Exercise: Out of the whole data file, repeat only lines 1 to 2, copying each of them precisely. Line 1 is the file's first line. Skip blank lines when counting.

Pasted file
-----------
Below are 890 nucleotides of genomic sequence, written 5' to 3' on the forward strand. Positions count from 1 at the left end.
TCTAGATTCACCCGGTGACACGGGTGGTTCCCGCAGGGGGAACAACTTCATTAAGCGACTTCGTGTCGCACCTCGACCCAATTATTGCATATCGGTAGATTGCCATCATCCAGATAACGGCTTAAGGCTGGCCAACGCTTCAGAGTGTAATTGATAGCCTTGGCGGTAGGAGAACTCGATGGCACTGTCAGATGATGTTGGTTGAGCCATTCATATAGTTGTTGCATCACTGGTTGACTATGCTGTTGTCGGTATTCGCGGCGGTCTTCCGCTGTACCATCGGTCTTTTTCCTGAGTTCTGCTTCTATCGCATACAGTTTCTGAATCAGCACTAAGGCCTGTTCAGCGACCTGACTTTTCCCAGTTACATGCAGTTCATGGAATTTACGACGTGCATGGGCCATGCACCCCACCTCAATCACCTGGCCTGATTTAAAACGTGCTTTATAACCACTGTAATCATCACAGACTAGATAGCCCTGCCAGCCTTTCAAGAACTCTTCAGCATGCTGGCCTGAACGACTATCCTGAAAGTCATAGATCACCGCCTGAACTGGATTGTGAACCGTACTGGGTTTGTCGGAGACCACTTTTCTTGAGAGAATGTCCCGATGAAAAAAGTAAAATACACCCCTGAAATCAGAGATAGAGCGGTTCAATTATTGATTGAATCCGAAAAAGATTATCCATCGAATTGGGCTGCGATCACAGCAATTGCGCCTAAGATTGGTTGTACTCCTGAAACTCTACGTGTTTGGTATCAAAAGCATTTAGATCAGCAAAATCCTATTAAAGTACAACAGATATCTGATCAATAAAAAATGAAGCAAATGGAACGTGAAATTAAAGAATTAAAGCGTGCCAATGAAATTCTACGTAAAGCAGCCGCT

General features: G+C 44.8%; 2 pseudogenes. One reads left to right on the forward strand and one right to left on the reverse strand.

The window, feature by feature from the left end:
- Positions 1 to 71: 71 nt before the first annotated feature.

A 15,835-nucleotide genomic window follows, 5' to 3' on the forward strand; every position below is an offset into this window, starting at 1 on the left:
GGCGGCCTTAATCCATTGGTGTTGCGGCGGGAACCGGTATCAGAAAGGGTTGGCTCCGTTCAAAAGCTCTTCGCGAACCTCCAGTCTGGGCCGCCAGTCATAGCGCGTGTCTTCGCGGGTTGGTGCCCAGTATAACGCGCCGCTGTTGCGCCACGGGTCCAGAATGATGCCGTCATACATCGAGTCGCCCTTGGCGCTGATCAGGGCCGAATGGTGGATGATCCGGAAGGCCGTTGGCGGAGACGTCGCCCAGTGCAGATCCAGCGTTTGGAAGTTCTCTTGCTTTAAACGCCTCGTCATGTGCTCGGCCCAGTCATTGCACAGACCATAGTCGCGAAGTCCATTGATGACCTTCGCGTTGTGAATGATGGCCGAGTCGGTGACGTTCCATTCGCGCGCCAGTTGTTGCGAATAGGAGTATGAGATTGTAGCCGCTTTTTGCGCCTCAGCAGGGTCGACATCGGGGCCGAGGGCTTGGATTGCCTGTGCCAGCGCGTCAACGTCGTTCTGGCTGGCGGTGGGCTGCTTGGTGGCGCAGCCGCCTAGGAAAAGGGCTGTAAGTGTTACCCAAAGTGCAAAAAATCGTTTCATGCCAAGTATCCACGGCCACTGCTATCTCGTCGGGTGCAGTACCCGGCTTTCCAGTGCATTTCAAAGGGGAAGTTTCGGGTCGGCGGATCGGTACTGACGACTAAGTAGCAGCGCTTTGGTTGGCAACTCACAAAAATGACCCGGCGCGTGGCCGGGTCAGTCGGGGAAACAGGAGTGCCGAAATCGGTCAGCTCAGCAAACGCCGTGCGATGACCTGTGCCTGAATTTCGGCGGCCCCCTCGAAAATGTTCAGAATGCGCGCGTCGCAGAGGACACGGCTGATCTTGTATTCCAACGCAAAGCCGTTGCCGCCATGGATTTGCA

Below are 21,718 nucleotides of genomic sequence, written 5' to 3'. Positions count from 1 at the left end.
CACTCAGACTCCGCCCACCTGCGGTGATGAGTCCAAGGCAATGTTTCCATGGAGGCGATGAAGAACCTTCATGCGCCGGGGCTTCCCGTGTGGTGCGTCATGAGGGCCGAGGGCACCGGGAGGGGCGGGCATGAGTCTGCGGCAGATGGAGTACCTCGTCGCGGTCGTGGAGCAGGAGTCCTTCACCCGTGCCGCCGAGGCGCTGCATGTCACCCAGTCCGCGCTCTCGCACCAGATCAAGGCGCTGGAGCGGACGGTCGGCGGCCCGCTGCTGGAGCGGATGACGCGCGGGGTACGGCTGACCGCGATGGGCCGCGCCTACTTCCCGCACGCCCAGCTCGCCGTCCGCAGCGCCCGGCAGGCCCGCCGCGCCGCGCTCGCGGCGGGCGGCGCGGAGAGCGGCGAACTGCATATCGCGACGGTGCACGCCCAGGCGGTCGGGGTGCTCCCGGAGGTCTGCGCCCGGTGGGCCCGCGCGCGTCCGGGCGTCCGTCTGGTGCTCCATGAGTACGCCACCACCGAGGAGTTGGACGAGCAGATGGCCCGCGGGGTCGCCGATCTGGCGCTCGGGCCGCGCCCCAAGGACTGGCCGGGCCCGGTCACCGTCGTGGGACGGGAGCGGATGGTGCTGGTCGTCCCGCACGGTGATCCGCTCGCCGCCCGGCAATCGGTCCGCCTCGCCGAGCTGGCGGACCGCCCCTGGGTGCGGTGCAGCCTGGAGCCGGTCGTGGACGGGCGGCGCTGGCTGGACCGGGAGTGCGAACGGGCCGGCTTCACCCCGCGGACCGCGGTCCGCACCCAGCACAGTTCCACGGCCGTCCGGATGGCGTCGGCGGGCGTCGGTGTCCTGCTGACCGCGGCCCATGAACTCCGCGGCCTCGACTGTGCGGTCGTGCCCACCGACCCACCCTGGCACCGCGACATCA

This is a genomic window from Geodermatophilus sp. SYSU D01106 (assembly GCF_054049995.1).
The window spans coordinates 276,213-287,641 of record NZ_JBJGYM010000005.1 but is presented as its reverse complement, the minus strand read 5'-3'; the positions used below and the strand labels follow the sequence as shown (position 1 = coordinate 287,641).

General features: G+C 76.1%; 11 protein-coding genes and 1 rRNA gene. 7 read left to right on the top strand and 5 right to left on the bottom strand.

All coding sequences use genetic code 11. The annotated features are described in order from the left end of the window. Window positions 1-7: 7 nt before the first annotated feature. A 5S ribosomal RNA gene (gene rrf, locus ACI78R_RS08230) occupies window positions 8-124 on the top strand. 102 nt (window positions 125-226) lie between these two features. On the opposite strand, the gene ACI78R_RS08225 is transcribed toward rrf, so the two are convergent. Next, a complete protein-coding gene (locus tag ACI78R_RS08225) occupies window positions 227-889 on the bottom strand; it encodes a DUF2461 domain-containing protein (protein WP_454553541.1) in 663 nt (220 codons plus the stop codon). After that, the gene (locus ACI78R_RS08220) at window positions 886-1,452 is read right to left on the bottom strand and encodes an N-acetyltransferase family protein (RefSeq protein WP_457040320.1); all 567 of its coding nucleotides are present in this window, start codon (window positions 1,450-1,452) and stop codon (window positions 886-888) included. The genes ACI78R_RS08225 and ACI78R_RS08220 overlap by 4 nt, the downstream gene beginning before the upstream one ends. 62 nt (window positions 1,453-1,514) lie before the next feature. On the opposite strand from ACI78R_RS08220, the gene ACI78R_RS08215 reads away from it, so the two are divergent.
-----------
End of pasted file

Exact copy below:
Below are 890 nucleotides of genomic sequence, written 5' to 3' on the forward strand. Positions count from 1 at the left end.
TCTAGATTCACCCGGTGACACGGGTGGTTCCCGCAGGGGGAACAACTTCATTAAGCGACTTCGTGTCGCACCTCGACCCAATTATTGCATATCGGTAGATTGCCATCATCCAGATAACGGCTTAAGGCTGGCCAACGCTTCAGAGTGTAATTGATAGCCTTGGCGGTAGGAGAACTCGATGGCACTGTCAGATGATGTTGGTTGAGCCATTCATATAGTTGTTGCATCACTGGTTGACTATGCTGTTGTCGGTATTCGCGGCGGTCTTCCGCTGTACCATCGGTCTTTTTCCTGAGTTCTGCTTCTATCGCATACAGTTTCTGAATCAGCACTAAGGCCTGTTCAGCGACCTGACTTTTCCCAGTTACATGCAGTTCATGGAATTTACGACGTGCATGGGCCATGCACCCCACCTCAATCACCTGGCCTGATTTAAAACGTGCTTTATAACCACTGTAATCATCACAGACTAGATAGCCCTGCCAGCCTTTCAAGAACTCTTCAGCATGCTGGCCTGAACGACTATCCTGAAAGTCATAGATCACCGCCTGAACTGGATTGTGAACCGTACTGGGTTTGTCGGAGACCACTTTTCTTGAGAGAATGTCCCGATGAAAAAAGTAAAATACACCCCTGAAATCAGAGATAGAGCGGTTCAATTATTGATTGAATCCGAAAAAGATTATCCATCGAATTGGGCTGCGATCACAGCAATTGCGCCTAAGATTGGTTGTACTCCTGAAACTCTACGTGTTTGGTATCAAAAGCATTTAGATCAGCAAAATCCTATTAAAGTACAACAGATATCTGATCAATAAAAAATGAAGCAAATGGAACGTGAAATTAAAGAATTAAAGCGTGCCAATGAAATTCTACGTAAAGCAGCCGCT